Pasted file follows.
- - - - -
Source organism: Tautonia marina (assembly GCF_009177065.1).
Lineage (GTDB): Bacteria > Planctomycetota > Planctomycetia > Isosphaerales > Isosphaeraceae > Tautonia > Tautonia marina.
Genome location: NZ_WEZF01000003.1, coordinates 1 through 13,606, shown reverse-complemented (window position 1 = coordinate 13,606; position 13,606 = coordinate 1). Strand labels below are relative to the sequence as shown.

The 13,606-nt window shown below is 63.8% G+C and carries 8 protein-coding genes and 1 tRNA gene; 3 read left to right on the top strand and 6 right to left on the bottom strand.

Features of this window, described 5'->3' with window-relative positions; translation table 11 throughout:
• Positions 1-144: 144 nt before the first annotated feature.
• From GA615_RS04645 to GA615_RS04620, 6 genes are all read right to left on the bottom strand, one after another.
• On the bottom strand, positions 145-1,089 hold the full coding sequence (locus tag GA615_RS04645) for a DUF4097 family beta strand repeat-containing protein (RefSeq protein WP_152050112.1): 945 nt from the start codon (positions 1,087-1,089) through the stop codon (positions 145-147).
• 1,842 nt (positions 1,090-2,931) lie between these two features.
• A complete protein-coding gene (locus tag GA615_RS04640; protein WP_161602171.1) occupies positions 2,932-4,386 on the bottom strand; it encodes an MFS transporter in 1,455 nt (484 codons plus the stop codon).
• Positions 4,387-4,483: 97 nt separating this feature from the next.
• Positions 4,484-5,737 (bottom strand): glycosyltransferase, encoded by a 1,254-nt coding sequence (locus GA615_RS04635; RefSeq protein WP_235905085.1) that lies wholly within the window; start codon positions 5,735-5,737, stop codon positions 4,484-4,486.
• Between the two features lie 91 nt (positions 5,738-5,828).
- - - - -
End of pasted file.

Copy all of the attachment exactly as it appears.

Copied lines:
Source organism: Tautonia marina (assembly GCF_009177065.1).
Lineage (GTDB): Bacteria > Planctomycetota > Planctomycetia > Isosphaerales > Isosphaeraceae > Tautonia > Tautonia marina.
Genome location: NZ_WEZF01000003.1, coordinates 1 through 13,606, shown reverse-complemented (window position 1 = coordinate 13,606; position 13,606 = coordinate 1). Strand labels below are relative to the sequence as shown.

The 13,606-nt window shown below is 63.8% G+C and carries 8 protein-coding genes and 1 tRNA gene; 3 read left to right on the top strand and 6 right to left on the bottom strand.

Features of this window, described 5'->3' with window-relative positions; translation table 11 throughout:
• Positions 1-144: 144 nt before the first annotated feature.
• From GA615_RS04645 to GA615_RS04620, 6 genes are all read right to left on the bottom strand, one after another.
• On the bottom strand, positions 145-1,089 hold the full coding sequence (locus tag GA615_RS04645) for a DUF4097 family beta strand repeat-containing protein (RefSeq protein WP_152050112.1): 945 nt from the start codon (positions 1,087-1,089) through the stop codon (positions 145-147).
• 1,842 nt (positions 1,090-2,931) lie between these two features.
• A complete protein-coding gene (locus tag GA615_RS04640; protein WP_161602171.1) occupies positions 2,932-4,386 on the bottom strand; it encodes an MFS transporter in 1,455 nt (484 codons plus the stop codon).
• Positions 4,387-4,483: 97 nt separating this feature from the next.
• Positions 4,484-5,737 (bottom strand): glycosyltransferase, encoded by a 1,254-nt coding sequence (locus GA615_RS04635; RefSeq protein WP_235905085.1) that lies wholly within the window; start codon positions 5,735-5,737, stop codon positions 4,484-4,486.
• Between the two features lie 91 nt (positions 5,738-5,828).